One benefit of regular exercise is the prevention of loss of bone mass. As we age, we lose bone mass, which can ultimately lead to osteoporosis, causing the bones to become porous and brittle. A benefit of weight-bearing exercise is the increase of bone mass as well as a lower risk of falling and breaking a bone.

Linda Markey attends the 9 a.m. class and joined after being diagnosed with osteoporosis; she also suffers from chronic neck and upper-back pain. She states, “Increased activity makes you feel better mentally and physically – you feel more alive and happy. I was never a gym person; getting together with the other seniors is fun and gives me a feeling of accomplishment.”

Seventy-year-old Susan joined the class because she desperately wanted to become stronger and avoid a double-knee replacement and said, “Being active is so important to prevent being bedridden too early in life.” Susan also stresses that it important to her to have an instructor who knows when not to push too hard. She states, “[After class] I do hurt a little, but within a few hours it goes away and it is really worth the effort and benefit.”

One of the most important elements contributing to the success of an exercise program is that of consistency – having a personal trainer or belonging to a group can be of great benefit to the overall success of maintaining a healthy lifestyle.

Making exercise fun is the key to adherence. Patricia Alexander, 61, states that “I hate the E-word (exercise). Rather, I like to think of exercise simply as ‘activity.’” Belonging to a group makes “activity” fun because it creates social bonds. Rather than exercising solo you become part of a team. Relationships develop between people because they share a common interest as well as similar fitness goals.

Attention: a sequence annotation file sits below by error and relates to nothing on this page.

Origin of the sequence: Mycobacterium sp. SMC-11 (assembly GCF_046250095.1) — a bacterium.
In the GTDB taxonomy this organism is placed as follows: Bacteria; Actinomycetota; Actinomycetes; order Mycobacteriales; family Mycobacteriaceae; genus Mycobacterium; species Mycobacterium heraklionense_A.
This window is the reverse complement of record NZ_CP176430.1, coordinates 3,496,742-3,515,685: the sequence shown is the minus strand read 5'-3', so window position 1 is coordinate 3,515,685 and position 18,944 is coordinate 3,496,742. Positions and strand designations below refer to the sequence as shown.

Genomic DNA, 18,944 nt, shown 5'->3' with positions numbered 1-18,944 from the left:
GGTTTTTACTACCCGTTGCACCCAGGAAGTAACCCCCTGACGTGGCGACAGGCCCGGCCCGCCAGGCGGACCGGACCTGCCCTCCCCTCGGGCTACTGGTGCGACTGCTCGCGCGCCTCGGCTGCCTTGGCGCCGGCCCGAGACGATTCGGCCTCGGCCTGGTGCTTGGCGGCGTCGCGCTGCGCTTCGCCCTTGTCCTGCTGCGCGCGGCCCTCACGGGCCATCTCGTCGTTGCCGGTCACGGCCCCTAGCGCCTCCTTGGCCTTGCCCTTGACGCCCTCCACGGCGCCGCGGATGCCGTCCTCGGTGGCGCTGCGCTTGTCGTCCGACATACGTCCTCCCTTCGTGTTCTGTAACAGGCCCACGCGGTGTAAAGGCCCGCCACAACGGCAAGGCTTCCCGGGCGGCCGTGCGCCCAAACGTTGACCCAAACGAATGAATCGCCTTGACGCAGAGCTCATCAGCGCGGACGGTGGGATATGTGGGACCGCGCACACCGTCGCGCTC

As Linda Hampton states, “I think it is important for seniors to be active because it helps with stress. Oh yes, it is also social time for me.”

So to repeat the question in a different way – What motivates this group to show up every week and work through discomfort in order to improve their fitness levels?

The answer is simple — they had a choice. For some, it may be much easier to say “No” to exercise, but these seniors chose the other option — they chose to say, “Yes”.

The most difficult step towards becoming fit is the first one; let go of whatever it is that is holding you back. Call a friend and go for a walk or find a senior group in your area; most are very reasonably-priced. Form a group and hire a personal trainer to work with you. The more people the more reasonable the fee.

Above all, follow the example of the Traditions seniors. They could have focused on what they could not do and found an excuse to just stay home. Instead they directed their attention to what was possible and tried something new.

For many people, along with age comes an enthusiasm to strive for that which can be achieved and the wisdom to know that which cannot. Learn to focus on your strong points and respect and work around your limitations. The horizon is endless and the achievements are there for the taking. It just takes getting out of your comfort zone and saying a resounding “YES” to your future.

Deborah Blossom–Miles, Ed.M – is a Certified Personal Trainer and Certified Group Exercise Instructor at Traditions. For more information call (805) 550-0090.

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About the author: Publisher Scott Brennan

Scott Brennan is the publisher of this newspaper and founder of Access Publishing. Follow him on , Twitter, LinkedIn, Facebook, or follow his blog.

One Response to Seniors strive for fitness

  1. Anita Ball

    Way to Go Mama Donna & Aunt Bonnie!!☺♥